My point is that if you attach the specific term of “liberal education” to Luther’s statement, you narrow it significantly. Taken more generally, it encompasses the idea of liberal/classical education, along with the full spectrum of knowledge and training. The context, after all, is not that they pursue an education, but rather that they find some useful outlet for their God-given abilities.

  • Dan Kempin

    Bike,

    Do you have any data to support your assertion that Luther means the ‘whole enchilada’ of classical education? I would not dispute that such would certainly be included in the broad context of education, and I understand that the roots of the phrase ‘liberal’ and ‘classical’ education precede Luther significantly.

    The fact remains, though, that Luther did not write “a liberal education.” He wrote “bonis literis.” It is possible that this has a technical usage meaning a full liberal education. If so, I did not find it in my dictionary. The sense of use in the (admittedly few) quotes I have checked seems to be the general sense of “a good education.”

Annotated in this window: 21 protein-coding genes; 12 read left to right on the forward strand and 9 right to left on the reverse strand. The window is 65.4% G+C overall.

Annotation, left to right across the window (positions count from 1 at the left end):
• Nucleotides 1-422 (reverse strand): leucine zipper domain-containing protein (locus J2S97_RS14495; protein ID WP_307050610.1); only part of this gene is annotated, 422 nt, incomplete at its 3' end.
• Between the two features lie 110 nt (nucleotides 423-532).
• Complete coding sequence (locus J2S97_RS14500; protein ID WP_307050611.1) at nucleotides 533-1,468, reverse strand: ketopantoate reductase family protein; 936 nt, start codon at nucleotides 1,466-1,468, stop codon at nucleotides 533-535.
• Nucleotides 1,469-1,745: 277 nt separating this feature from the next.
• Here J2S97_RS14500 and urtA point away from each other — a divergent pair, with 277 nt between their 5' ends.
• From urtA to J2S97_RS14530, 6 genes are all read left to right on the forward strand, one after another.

I would argue (just for the fun of it) that Luther’s usage of “Good” can be taken in the sense of “appropriate. Thus a “good education” can mean a full blown course of liberal study with a doctoral terminus. That was Luther’s course. It can also mean a trade school or a business school or medical school. Those programs educate people with knowledge that serves society. Yes, I would even argue that an eight grade day school program is “bonis literis.”

    My point is that if you attach the specific term of “liberal education” to Luther’s statement, you narrow it significantly. Taken more generally, it encompasses the idea of liberal/classical education, along with the full spectrum of knowledge and training. The context, after all, is not that they pursue an education, but rather that they find some useful outlet for their God-given abilities.